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ELMO + Uber for Business: Reimagining employee engagement

April 29, 2021 / New Zealand

Finding ways to ensure the wellbeing and safety of employees is a major focus for fast-growing Australian-founded software company ELMO Software, and Uber for Business is playing an important part in the ASX-listed company’s employee value proposition.

ELMO, a human resources, payroll, expense management and rostering solution provider with hundreds of employees working in major capitals across Australia, New Zealand and the UK, is on a rapid upward trajectory.

Keeping its growing number of talented employees happy and their productivity levels high are key to ELMO’s success, says Monica Watt, Chief Human Resources Officer at ELMO.

“Uber for Business – including Uber Eats and Rides – is important for employee engagement across all states and countries.”

Building connectivity

In 2019, ELMO began using Rides on the Uber for Business platform as a way for employees to manage their travel expenses and get home safely after hours, but the benefit of Uber Eats soon became apparent to meet the needs of people working out of hours.

“We tend to work in routine business hours, but we recognise sometimes there are pressure points,” says Watt.

Software developers quite often work around the clock and sales teams have monthly targets. Back-office teams like finance and HR also need to work longer hours during month end and performance cycles, Watt notes. 

 “So, everyone inside the business was set up with a daily Uber Eats credit to let them purchase a meal if they were working after hours. Then they had Uber to get them home safely.”

And “ELMOnians” Uber Eats’ habits grew even more with the sudden impact of the pandemic and lockdowns in 2020.

“We needed to make sure employees across disparate locations felt connected. As an agile organisation, our teams are used to being co-located, but with the move to working from home we had to shift our productivity measures. We kept up regular rituals, such as morning meditation, yoga, morning teas, monthly themed lunches and pizza nights, virtually. Anything we could do to encourage social connectivity.”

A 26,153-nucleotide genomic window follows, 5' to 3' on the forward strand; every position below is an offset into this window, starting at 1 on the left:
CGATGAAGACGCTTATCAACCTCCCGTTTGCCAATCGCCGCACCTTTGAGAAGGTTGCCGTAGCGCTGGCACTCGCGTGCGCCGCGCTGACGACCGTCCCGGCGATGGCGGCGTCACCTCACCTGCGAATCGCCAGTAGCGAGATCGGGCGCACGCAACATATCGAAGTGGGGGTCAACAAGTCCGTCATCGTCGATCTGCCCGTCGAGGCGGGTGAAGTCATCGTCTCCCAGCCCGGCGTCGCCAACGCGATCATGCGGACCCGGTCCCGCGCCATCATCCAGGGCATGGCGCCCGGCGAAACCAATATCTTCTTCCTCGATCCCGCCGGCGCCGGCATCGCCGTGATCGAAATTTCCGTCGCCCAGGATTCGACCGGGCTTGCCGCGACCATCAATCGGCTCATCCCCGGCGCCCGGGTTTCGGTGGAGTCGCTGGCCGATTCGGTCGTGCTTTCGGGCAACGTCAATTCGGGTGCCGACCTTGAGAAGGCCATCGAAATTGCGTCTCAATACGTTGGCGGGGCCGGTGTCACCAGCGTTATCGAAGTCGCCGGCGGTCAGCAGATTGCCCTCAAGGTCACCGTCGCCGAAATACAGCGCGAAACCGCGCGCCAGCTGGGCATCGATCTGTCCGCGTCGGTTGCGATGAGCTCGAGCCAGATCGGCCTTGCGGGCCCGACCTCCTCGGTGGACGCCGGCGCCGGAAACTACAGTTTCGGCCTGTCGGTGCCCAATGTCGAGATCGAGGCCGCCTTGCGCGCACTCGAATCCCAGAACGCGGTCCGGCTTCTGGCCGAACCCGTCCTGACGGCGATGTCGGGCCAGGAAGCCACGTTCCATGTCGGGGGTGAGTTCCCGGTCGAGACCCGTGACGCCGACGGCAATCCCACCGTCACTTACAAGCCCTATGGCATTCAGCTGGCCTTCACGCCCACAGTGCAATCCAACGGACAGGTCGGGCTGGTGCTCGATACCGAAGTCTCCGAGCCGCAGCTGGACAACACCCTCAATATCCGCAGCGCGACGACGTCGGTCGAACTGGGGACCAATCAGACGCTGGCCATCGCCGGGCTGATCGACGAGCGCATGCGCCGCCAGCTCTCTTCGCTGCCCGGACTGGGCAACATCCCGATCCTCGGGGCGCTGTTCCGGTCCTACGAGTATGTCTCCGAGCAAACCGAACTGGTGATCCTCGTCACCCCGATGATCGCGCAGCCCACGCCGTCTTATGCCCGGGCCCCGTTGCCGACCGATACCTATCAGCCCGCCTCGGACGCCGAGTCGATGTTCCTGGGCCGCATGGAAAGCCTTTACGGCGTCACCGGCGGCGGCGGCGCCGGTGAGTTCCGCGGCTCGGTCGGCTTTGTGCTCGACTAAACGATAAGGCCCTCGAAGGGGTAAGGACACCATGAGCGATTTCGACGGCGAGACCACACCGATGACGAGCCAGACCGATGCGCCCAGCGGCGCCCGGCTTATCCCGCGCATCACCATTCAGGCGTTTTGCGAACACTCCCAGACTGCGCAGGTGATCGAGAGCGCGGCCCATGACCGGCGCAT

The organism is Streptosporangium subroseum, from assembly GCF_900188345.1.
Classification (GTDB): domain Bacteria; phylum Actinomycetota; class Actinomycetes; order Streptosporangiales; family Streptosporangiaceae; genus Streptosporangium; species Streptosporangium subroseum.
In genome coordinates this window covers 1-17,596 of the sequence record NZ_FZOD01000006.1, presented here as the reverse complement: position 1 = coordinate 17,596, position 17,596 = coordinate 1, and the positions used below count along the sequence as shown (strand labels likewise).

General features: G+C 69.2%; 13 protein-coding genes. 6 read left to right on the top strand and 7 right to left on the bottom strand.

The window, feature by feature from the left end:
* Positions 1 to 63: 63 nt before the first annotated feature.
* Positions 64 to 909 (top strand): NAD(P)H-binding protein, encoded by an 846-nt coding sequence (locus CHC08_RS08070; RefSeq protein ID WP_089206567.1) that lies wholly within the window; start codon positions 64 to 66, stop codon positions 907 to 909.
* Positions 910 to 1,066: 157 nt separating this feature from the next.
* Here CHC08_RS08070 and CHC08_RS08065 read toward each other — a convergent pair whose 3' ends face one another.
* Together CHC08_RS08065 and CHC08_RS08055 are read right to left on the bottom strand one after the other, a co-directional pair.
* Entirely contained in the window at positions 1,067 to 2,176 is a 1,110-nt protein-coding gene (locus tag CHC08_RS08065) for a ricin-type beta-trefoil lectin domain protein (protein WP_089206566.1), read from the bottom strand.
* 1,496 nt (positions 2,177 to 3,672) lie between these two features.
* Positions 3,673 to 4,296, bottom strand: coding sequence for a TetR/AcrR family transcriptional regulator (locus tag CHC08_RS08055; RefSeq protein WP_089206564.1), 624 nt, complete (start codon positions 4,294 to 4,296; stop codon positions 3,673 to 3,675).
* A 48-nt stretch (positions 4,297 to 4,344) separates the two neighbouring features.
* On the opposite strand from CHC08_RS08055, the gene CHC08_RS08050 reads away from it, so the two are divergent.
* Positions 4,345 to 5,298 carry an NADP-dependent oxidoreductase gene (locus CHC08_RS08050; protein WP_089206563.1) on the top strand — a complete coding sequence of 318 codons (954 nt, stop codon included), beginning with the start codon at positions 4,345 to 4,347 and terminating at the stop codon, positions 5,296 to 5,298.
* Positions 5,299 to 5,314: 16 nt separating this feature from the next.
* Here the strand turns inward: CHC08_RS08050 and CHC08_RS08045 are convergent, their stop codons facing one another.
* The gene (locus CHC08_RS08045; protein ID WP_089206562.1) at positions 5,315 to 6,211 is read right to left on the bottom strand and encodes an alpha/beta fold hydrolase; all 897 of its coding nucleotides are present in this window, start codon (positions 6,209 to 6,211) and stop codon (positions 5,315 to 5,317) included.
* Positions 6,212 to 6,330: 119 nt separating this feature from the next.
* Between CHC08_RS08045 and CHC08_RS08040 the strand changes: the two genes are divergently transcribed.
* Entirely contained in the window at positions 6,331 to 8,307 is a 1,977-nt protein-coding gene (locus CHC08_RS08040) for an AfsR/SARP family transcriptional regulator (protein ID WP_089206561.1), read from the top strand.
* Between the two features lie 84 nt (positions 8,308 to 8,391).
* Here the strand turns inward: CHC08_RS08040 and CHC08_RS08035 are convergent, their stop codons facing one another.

While Sydney moved back to the office as restrictions eased, Uber Eats continued to keep people engaged during further lockdowns in New Zealand and Melbourne, Watt says. “It gave them more love and they recognised we were trying to find ways to accommodate their unique individual needs.

“It was about building connection, community, collaboration, purpose and belonging. Now we’re back in the office we use Uber Eats for meetings both internal and external.” 

Monica Watt, Chief Human Resources Officer at ELMO.

Catering to many needs

Feedback has been resoundingly positive, insists Watt. No need for training as people were already Uber advocates. “The platform is accessible by phone or the web and easy to use,” she says. “You can track where your meals are and go by saved locations.” Plus switching between personal and business accounts is simple “if anyone accidentally posted it to the wrong one”.

Another outstanding reason for Uber Eats’ popularity is the ability for team members to order what they want, Watt believes. “It caters to cultural diversity.” Specific dietary requirements of the vast array cultures represented in the ELMO business can be met.

Better still, the morale-boosting work perk for the team has become an unexpected management tool for Watt.

Monthly spreadsheets provided by Uber for Business allow her to spot trends in travel times and behaviours. She can see how late and how long people are working, and if that is consistent.

“I can ask a manager: ‘Did you know members of your team are regularly working out of hours?’, and we can address any resourcing issues accordingly,” she says.

To learn more about Uber for Business, contact a member from the team here.